"Asking the biggest questions lightly"
by Rachel Knightley for remotegoat on 12/11/17

I’ve rarely had the pleasure of being part of such a happily transported audience.

American playwright Keith Bunin’s UK debut gently asks the biggest of questions about faith, love, grief, God and what human beings expect from them. Director Paul Higgins’s elegant and action-filled production holds these heaviest of things impressively lightly, while Marco Turcich’s set and Matt Cater’s lighting, like the direction, creating an assured sense of Hannah and Thomas’s world into which Brandt falls, and allowing the actors space and freedom to find it on their own terms.

Hannah, a widowed Episcopalian minister and scholar, is interviewing Brandt as ghost-writer for her analysis of the recently discovered manuscript of a lost gospel, apparently predating the Bible. When her son Thomas returns from one of his regular periods off the map, the men’s suppressed attraction becomes a touchingly close and supportive relationship. In spite of Hannah’s approval, the private demons of each character mean three mutually beneficial relationships remain power struggles, with each other and with themselves.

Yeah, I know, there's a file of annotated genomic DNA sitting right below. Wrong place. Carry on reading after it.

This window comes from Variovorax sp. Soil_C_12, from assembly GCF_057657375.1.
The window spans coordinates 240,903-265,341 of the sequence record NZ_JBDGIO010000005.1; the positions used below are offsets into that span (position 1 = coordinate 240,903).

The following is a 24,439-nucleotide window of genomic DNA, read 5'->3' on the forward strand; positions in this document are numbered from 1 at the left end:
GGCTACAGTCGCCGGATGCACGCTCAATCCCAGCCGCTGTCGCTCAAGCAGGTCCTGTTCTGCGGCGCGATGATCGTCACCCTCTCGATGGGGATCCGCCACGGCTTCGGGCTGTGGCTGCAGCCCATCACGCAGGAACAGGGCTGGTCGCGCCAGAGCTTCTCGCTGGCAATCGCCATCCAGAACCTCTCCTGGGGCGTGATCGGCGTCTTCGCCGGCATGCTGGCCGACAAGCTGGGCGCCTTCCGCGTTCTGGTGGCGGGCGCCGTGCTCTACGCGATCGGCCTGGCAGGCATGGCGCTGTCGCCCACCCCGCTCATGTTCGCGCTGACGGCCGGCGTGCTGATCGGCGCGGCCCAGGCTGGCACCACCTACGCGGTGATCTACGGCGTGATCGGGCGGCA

Mateo Oxley’s perfect inhabitation of Brandt packs the interview with Hannah (Kazia Pelka) with subtext and nuance, so that character rather than intellectual argument is the driving force, saving action from being overshadowed by analysis. The exquisite chemistry between the men evolved convincingly, and Thomas (Michael James) is glorious in his frustrated intelligence and immaturity.

That chemistry was also present in certain moments with Hannah, but Kazia Pelka was less rooted in her character. This was particularly frustrating as, in a script that manages to use humility, intellectual curiosity and emotional bravery to ask the biggest of questions, at a time when religious belief is less and less fashionable, it would have been more intriguing than ever to have a sympathetic Hannah. As it stands, it’s an achingly missed opportunity not to have had the spokesperson for conventional Christianity as deeply inhabited in character and world as the others, and we lost the chance to empathise equally with all sides of the argument.

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